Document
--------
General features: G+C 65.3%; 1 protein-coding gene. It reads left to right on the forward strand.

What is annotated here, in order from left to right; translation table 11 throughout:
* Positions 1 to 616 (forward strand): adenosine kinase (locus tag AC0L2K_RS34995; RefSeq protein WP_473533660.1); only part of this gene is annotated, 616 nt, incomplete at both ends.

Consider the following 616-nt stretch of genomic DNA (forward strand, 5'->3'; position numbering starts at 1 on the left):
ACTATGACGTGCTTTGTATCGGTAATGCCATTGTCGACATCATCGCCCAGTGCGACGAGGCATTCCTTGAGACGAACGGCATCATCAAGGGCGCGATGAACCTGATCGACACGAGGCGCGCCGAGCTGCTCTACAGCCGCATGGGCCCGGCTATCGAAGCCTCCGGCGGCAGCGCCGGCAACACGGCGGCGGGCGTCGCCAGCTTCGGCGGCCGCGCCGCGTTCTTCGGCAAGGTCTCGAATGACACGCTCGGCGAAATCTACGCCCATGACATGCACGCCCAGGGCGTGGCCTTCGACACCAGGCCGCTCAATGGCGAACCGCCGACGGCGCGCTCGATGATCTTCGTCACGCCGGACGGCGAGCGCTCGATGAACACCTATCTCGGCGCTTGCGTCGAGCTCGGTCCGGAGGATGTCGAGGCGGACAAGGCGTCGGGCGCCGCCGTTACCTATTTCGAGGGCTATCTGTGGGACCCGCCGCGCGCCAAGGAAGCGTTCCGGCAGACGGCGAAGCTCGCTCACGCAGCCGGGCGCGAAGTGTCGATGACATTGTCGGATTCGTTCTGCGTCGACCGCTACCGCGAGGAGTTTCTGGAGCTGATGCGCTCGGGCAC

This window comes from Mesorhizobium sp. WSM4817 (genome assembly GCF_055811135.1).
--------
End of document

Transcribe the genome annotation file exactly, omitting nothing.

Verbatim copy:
General features: G+C 65.3%; 1 protein-coding gene. It reads left to right on the forward strand.

What is annotated here, in order from left to right; translation table 11 throughout:
* Positions 1 to 616 (forward strand): adenosine kinase (locus tag AC0L2K_RS34995; RefSeq protein WP_473533660.1); only part of this gene is annotated, 616 nt, incomplete at both ends.

Consider the following 616-nt stretch of genomic DNA (forward strand, 5'->3'; position numbering starts at 1 on the left):
ACTATGACGTGCTTTGTATCGGTAATGCCATTGTCGACATCATCGCCCAGTGCGACGAGGCATTCCTTGAGACGAACGGCATCATCAAGGGCGCGATGAACCTGATCGACACGAGGCGCGCCGAGCTGCTCTACAGCCGCATGGGCCCGGCTATCGAAGCCTCCGGCGGCAGCGCCGGCAACACGGCGGCGGGCGTCGCCAGCTTCGGCGGCCGCGCCGCGTTCTTCGGCAAGGTCTCGAATGACACGCTCGGCGAAATCTACGCCCATGACATGCACGCCCAGGGCGTGGCCTTCGACACCAGGCCGCTCAATGGCGAACCGCCGACGGCGCGCTCGATGATCTTCGTCACGCCGGACGGCGAGCGCTCGATGAACACCTATCTCGGCGCTTGCGTCGAGCTCGGTCCGGAGGATGTCGAGGCGGACAAGGCGTCGGGCGCCGCCGTTACCTATTTCGAGGGCTATCTGTGGGACCCGCCGCGCGCCAAGGAAGCGTTCCGGCAGACGGCGAAGCTCGCTCACGCAGCCGGGCGCGAAGTGTCGATGACATTGTCGGATTCGTTCTGCGTCGACCGCTACCGCGAGGAGTTTCTGGAGCTGATGCGCTCGGGCAC

This window comes from Mesorhizobium sp. WSM4817 (genome assembly GCF_055811135.1).